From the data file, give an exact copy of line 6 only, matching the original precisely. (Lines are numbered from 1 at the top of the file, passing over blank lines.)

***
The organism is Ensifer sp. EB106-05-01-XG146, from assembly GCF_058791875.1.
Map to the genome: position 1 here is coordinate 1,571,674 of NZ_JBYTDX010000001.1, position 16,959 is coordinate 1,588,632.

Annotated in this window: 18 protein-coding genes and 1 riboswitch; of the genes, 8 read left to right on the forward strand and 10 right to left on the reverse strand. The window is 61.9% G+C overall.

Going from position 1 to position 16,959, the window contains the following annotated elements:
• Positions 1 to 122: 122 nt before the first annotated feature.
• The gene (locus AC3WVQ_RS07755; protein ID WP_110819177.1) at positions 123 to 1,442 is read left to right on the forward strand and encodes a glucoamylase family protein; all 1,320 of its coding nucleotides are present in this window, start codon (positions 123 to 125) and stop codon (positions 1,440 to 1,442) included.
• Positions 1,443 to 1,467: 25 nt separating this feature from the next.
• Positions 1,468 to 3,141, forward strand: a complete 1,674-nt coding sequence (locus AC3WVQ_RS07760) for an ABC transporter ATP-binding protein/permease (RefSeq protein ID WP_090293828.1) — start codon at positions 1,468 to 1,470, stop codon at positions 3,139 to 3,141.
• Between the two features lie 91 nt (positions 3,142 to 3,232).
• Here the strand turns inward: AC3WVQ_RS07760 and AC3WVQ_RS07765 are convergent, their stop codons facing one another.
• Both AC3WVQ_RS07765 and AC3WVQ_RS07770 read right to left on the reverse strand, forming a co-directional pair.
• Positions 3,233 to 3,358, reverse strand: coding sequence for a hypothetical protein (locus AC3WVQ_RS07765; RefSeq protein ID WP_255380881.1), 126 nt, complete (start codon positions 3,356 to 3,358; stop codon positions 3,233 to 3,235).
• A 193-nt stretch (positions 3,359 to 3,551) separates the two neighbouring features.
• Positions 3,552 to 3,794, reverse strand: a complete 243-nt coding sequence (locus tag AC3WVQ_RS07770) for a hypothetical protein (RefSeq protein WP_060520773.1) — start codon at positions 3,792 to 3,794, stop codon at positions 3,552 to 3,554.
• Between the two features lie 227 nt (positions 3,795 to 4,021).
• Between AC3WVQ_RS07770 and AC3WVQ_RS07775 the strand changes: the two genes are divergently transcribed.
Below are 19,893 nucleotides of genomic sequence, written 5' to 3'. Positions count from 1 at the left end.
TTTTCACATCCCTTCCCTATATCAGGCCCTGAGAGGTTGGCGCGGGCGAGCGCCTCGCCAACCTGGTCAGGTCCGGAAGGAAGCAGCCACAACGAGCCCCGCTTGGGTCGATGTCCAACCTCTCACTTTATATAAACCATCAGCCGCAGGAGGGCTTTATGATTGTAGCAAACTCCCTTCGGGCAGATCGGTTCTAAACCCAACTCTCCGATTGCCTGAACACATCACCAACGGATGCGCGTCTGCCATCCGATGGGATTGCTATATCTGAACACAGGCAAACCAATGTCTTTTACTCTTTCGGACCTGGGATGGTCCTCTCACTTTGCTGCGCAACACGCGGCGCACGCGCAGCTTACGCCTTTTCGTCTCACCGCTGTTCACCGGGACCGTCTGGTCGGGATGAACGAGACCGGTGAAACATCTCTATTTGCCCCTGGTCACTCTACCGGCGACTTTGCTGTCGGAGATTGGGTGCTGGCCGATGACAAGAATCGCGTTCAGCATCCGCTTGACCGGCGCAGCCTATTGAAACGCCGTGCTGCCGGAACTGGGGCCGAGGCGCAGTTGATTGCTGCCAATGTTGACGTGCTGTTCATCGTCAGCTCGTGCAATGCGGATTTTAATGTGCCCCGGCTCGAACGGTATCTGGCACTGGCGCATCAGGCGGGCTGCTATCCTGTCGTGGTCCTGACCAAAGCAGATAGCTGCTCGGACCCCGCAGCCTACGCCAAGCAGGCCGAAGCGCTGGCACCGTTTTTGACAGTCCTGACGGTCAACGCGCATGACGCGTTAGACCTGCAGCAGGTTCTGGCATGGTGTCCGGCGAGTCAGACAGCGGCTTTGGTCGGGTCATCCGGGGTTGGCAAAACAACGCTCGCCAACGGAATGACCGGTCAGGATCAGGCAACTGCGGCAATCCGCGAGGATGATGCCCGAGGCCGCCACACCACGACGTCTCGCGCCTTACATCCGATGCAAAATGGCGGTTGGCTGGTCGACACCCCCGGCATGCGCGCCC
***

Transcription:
• The gene (locus AC3WVQ_RS07755; protein ID WP_110819177.1) at positions 123 to 1,442 is read left to right on the forward strand and encodes a glucoamylase family protein; all 1,320 of its coding nucleotides are present in this window, start codon (positions 123 to 125) and stop codon (positions 1,440 to 1,442) included.